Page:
AUKUS appeases Australians but riles the French

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Balaji Chandramohan

Balaji Chandramohan

New Delhi, November 18, 2021

                                                                                                                      Image from the Australian Defence News

Australia’s effort to get nuclear submarines from the United States as a part of the newly formed ‘AUKUS,’ a trilateral security alliance involving the United States, United Kingdom and Australia will have wide ranging strategic implications in the South Pacific.

The pact will be the cornerstone of strategic alignment supplanting Quad – the Quadrilateral Security Dialogue between the United States, India, Japan and Australia.

Surprising decision

Australia’s decision to acquire nuclear submarines is surprising as it is not a nuclear power and it has strong credential as a country promoting Nuclear Non-Proliferation.

The country had earlier announced its intention to align with France to get 12 conventional submarines, replacing the existing six Collins Class Submarines to boost its force structure in the Indo-Pacific. However, with the rising Chinese maritime expansion in the Indo-Pacific, Australia had to get nuclear submarines to boost its deterrence. From that viewpoint, it is understandable that Australia attempts to become a nuclear nation with the support of the United States.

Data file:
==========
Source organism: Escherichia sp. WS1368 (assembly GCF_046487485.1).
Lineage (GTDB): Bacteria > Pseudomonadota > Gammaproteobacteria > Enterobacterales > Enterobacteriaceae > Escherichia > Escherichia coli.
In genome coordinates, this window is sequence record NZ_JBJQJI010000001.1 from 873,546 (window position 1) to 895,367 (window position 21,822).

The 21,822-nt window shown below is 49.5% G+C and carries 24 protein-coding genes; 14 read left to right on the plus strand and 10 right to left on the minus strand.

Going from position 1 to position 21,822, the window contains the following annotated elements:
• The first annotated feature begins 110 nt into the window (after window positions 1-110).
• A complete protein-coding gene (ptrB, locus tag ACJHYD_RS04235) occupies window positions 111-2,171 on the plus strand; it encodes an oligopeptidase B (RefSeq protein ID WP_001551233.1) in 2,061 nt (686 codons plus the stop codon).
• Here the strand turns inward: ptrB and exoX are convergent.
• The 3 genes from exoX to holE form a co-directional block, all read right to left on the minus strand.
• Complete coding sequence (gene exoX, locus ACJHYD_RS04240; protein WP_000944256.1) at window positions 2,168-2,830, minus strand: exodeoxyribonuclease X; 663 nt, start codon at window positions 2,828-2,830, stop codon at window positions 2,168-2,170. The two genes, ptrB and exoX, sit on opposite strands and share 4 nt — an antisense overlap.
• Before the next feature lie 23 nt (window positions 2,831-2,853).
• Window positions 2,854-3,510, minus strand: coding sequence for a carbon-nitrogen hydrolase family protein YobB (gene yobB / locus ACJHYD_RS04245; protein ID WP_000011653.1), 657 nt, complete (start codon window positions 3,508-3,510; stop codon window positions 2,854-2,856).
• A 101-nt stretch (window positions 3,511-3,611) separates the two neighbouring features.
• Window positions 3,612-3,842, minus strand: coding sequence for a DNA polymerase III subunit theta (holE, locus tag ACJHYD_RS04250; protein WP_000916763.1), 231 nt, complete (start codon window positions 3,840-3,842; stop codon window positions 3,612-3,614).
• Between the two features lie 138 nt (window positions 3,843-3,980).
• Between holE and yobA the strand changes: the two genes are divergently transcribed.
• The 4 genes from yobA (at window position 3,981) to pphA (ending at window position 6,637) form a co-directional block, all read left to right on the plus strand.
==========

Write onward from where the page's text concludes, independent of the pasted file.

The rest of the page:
Australia’s quest for nuclear submarines and the decision involved has been briefed to Wellington as a matter of courtesy for the strategic partner.

Canberra’s path to build submarines is not a new development, since it has been expressed for more than a decade despite successive governments displaying strategic continuity. 

The Defence White Paper

The Defence White Paper 2016 envisaged an ambitious project to construct 12 new submarines which will change Canberra’s operational and strategic reach in the Indo-Pacific.

Further, Australia’s strategic re-orientation requires upgrading and expanding of its Navy. The country’s Defence White Paper 2009 had called for a major expansion of the submarine fleet from six to twelve boats by 2030.

In 2016, former Prime Minister Malcolm Turnbull had announced the formation of the Naval Group, then known as DCNS to build 12 new submarines for the Royal Australian Navy.

Apart from submarines, the Defence White Paper also included three air warfare destroyers and nine future frigates, as well as replenishment vessels.

Australia’s quest for submarine force structure is understandable. As a maritime country, it prefers the concept of sea control as a part of its maritime operational power-projection. Its quest is to have a blue-water presence in the Indo-Pacific.

Increasing Chinese presence

This operational statement is a marked departure from the earlier Defence White Papers (2009, 2012 and 2013) which were predominately conservative on issues related to procurements, which led to questions on strategic orientation active posturing.

Though the submarine programme is predominately aimed at an operational level, it has strategic connotations with the submarines which are expected to be stationed in Perth. This is an orientation towards the Indian Ocean, not the Eastern Fleet in Sydney.

Australia has taken the decision of acquiring the submarines, keeping in view China’s future submarine force.